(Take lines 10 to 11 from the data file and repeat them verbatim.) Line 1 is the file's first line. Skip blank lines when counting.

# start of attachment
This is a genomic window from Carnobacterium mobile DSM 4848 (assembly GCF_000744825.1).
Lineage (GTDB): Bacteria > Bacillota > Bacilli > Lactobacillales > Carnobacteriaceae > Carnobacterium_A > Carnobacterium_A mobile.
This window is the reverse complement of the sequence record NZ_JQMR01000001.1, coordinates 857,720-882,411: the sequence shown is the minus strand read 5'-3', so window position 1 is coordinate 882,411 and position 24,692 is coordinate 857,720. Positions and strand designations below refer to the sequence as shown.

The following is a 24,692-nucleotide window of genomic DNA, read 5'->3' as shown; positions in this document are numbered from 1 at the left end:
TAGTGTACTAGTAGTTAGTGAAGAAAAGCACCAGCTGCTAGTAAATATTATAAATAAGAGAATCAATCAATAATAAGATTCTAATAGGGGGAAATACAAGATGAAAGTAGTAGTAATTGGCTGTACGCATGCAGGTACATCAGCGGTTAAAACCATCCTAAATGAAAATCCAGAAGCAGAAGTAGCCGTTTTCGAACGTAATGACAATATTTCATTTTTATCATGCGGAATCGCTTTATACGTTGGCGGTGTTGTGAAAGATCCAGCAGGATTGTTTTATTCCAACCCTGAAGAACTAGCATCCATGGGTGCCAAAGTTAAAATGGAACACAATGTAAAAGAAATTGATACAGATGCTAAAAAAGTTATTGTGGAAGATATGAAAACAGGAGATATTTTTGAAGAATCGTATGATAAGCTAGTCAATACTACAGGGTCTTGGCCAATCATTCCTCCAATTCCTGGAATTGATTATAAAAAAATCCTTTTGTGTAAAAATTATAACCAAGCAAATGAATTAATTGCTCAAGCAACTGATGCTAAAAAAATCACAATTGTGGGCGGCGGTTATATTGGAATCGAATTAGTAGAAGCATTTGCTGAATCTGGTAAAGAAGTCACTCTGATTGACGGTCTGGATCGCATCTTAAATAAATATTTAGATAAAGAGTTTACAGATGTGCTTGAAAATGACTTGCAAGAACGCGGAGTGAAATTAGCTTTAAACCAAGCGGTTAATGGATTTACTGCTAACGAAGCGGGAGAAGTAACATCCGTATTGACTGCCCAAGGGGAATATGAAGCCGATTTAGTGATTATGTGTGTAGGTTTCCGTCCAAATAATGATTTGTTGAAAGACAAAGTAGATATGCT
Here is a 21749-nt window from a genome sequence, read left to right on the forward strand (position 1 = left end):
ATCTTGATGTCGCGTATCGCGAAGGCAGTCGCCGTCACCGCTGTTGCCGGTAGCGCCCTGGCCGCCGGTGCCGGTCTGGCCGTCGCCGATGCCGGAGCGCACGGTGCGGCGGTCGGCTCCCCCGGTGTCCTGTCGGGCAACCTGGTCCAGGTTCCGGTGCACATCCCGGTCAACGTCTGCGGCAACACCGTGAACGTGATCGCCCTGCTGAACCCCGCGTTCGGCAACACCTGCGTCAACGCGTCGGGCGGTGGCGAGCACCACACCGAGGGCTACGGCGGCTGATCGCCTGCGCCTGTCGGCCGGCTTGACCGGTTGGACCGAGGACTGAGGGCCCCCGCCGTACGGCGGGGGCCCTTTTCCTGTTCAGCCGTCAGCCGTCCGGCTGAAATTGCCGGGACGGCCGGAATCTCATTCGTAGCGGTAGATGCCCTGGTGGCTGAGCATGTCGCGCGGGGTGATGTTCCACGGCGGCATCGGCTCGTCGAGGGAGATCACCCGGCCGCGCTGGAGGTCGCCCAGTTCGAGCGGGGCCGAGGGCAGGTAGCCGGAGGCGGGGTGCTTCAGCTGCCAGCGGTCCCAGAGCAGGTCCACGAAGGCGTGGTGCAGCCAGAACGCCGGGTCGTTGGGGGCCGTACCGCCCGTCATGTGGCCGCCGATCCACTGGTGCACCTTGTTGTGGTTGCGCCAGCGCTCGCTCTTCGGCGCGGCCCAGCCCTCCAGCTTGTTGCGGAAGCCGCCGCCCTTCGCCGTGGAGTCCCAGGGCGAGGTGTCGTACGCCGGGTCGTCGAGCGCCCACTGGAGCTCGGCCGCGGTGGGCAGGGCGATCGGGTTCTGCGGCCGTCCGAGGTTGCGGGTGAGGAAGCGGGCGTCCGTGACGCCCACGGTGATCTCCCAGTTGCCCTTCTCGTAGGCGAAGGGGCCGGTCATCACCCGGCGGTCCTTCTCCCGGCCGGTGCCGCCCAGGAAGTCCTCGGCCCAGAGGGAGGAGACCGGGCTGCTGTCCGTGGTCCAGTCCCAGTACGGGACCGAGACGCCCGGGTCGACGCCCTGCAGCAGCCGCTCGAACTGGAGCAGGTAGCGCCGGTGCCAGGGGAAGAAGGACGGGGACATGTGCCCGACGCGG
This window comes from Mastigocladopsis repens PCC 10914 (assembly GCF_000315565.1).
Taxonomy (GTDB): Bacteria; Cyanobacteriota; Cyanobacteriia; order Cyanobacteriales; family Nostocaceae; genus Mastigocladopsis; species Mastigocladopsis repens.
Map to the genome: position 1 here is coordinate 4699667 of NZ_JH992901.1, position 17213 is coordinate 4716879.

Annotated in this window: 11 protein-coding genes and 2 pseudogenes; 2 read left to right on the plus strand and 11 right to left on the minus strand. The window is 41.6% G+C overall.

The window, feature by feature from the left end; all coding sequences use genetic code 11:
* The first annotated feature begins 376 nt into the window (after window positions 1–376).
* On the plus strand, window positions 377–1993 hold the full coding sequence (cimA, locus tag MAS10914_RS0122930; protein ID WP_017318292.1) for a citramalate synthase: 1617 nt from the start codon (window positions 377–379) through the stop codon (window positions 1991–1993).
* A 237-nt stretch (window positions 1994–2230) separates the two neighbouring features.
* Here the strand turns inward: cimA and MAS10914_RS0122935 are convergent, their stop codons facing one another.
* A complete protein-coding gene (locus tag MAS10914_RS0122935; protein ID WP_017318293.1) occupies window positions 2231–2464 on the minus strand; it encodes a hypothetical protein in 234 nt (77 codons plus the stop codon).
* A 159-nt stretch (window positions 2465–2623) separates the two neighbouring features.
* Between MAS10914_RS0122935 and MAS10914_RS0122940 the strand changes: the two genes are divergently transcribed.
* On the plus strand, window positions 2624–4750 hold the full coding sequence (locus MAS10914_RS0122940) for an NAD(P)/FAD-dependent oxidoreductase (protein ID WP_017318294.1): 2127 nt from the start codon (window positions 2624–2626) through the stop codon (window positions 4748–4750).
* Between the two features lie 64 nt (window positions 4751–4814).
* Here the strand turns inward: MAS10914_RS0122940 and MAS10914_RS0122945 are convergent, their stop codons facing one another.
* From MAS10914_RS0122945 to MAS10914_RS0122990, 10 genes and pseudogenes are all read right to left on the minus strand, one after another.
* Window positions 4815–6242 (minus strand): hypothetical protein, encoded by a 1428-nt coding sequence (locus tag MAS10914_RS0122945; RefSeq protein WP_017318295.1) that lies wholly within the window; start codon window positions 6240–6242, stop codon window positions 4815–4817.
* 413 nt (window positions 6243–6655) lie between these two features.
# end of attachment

Map to the genome: position 1 here is coordinate 4699667 of NZ_JH992901.1, position 17213 is coordinate 4716879.

Annotated in this window: 11 protein-coding genes and 2 pseudogenes; 2 read left to right on the plus strand and 11 right to left on the minus strand. The window is 41.6% G+C overall.